While the above-described examples illustrate the initial customer information being derived from login information, cookies, and the like, it is understood that information pertaining to the characteristics of the user of the site can be obtained from any informational source for which data can be stored in a database. For example, if a particular website maintains a database of information obtained by callers calling a “help-line” or by persons responding to a written survey, this information can also be stored in the user profile database so that when the user log onto the website, all of this additional information is available for use by the system.
 The above-described steps can be implemented using standard well-known programming techniques. The novelty of the above-described embodiment lies not in the specific programming techniques but in the use of the steps described to achieve the described results. By using the process of the present invention, knowledge of the needs and wants of a customer or other user of the interactive medium are managed to predict what the customer/user will want to see or purchase, as opposed to other systems that look at the wants and needs of others to predict what the customer/user might want to see or purchase.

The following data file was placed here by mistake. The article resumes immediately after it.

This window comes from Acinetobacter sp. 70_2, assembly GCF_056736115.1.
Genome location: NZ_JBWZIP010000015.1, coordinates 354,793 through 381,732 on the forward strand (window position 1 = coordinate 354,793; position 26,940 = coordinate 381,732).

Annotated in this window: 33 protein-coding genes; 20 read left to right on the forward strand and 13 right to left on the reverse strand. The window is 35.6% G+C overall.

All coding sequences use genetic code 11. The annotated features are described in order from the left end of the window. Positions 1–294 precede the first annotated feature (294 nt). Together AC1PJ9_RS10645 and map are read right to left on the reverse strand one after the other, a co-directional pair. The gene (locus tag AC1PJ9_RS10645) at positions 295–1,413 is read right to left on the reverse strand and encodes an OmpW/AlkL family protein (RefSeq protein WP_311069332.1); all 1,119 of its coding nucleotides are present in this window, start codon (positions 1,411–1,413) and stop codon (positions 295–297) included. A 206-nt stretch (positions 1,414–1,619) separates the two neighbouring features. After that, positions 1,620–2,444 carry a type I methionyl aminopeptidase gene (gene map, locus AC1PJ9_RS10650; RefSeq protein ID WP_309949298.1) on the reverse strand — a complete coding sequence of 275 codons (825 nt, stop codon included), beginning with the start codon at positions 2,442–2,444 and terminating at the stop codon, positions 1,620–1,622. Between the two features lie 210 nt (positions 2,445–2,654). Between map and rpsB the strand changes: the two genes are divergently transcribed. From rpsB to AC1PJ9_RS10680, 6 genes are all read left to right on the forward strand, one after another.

FIG. 3 illustrates an exemplary data processing network 340 in which the present invention may be practiced. The data processing network 340 may include a plurality of individual networks, such as wireless network 342 and network 344, each of which may include a plurality of individual workstations/devices, e.g. 310 a, 310 b, 310 c. Additionally, as those skilled in the art will appreciate, one or more LANs may be included (not shown), where a LAN may comprise a plurality of intelligent workstations coupled to a host processor.